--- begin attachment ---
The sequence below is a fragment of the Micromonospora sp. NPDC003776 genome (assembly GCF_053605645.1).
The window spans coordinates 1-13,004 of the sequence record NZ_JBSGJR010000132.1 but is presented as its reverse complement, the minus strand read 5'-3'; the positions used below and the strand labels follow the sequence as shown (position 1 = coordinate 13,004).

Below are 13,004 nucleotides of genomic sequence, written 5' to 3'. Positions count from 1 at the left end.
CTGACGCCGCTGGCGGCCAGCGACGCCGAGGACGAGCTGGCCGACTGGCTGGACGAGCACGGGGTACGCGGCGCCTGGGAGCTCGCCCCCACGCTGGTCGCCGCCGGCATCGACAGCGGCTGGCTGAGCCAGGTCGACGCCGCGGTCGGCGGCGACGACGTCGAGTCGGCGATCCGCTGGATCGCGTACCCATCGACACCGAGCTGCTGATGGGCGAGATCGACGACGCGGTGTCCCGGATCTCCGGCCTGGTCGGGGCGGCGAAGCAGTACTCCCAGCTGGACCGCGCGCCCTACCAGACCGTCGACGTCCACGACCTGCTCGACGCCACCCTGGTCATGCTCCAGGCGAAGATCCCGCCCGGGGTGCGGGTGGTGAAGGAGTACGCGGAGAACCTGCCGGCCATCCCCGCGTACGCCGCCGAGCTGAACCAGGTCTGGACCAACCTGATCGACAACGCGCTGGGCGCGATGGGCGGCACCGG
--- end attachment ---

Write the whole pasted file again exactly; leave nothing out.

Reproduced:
The sequence below is a fragment of the Micromonospora sp. NPDC003776 genome (assembly GCF_053605645.1).
The window spans coordinates 1-13,004 of the sequence record NZ_JBSGJR010000132.1 but is presented as its reverse complement, the minus strand read 5'-3'; the positions used below and the strand labels follow the sequence as shown (position 1 = coordinate 13,004).

Below are 13,004 nucleotides of genomic sequence, written 5' to 3'. Positions count from 1 at the left end.
CTGACGCCGCTGGCGGCCAGCGACGCCGAGGACGAGCTGGCCGACTGGCTGGACGAGCACGGGGTACGCGGCGCCTGGGAGCTCGCCCCCACGCTGGTCGCCGCCGGCATCGACAGCGGCTGGCTGAGCCAGGTCGACGCCGCGGTCGGCGGCGACGACGTCGAGTCGGCGATCCGCTGGATCGCGTACCCATCGACACCGAGCTGCTGATGGGCGAGATCGACGACGCGGTGTCCCGGATCTCCGGCCTGGTCGGGGCGGCGAAGCAGTACTCCCAGCTGGACCGCGCGCCCTACCAGACCGTCGACGTCCACGACCTGCTCGACGCCACCCTGGTCATGCTCCAGGCGAAGATCCCGCCCGGGGTGCGGGTGGTGAAGGAGTACGCGGAGAACCTGCCGGCCATCCCCGCGTACGCCGCCGAGCTGAACCAGGTCTGGACCAACCTGATCGACAACGCGCTGGGCGCGATGGGCGGCACCGG